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ZachC
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Ill agree that there are some things that we still do not know about our world, but seriously, have you actually SEEN the data? The levels of CO2 and the temperature in our atmosphere are easily the highest they have ever been, and that is data easily over 150 years of observation, try 150 million! This is a problem that should not be ignored!
The scientists that study global warming easily have enough data to conclude that global warming is a phenomenon that has never happened to the earth, and if it continues, disastrous results will follow

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Shanon1331
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Lol. Yes, it is quite a wall. Little frustrated as you can see. However, after I posted it I thought, "Damn, thats long!" However, I'm assuming most people here actually read books, and thats much longer.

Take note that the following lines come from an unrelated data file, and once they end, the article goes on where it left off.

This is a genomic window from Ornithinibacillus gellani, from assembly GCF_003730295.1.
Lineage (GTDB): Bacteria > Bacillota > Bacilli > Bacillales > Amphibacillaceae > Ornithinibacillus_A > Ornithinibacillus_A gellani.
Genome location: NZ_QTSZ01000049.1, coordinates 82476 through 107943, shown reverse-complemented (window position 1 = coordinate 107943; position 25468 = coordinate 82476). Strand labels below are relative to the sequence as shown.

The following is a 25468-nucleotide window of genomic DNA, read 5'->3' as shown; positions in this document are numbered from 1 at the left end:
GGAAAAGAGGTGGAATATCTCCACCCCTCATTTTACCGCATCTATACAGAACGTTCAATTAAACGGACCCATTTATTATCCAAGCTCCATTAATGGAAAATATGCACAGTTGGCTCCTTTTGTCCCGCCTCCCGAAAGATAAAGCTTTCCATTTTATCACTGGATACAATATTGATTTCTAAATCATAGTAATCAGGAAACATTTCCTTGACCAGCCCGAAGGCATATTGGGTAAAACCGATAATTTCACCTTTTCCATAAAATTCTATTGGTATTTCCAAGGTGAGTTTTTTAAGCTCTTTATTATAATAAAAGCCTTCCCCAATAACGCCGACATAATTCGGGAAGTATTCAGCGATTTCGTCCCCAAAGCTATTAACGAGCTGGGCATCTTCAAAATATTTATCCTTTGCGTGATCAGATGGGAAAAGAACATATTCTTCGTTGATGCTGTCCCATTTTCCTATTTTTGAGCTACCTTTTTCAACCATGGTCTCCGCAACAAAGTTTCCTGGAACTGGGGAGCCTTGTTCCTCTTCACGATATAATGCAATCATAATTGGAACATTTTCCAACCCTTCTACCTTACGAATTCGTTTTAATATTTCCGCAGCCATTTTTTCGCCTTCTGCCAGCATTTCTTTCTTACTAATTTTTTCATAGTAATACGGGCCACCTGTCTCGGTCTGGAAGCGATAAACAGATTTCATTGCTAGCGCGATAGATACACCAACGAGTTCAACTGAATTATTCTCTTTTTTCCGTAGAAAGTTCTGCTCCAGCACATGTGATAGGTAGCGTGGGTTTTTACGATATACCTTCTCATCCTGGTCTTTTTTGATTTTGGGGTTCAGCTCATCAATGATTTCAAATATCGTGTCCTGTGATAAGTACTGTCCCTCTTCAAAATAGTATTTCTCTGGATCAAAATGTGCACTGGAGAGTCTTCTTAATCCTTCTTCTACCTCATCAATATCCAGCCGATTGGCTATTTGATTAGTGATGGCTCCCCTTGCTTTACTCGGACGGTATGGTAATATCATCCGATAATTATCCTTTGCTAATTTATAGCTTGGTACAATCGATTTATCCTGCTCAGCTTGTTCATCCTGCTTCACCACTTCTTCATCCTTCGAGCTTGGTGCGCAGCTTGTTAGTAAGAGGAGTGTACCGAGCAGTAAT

Look, I have no problem with asking ourselves, are we assuming instead of actually looking at actual evidence?
Let me just make clear on that. As I said, the Earth is coming out of a mini ice age. Also, there is alot of evidence that all of the planets are heating up a little right now. Also, we certainly are experiencing an increase in photons in this part of space through which our solar system is passing through. Photons tend to increase the vibrational speed of matter, and that tends to increase energy temperatures.
Plus, aside from coming out of a mini ice age, the earth is also moving away from a mega ice age still, and has been for many thousands of years.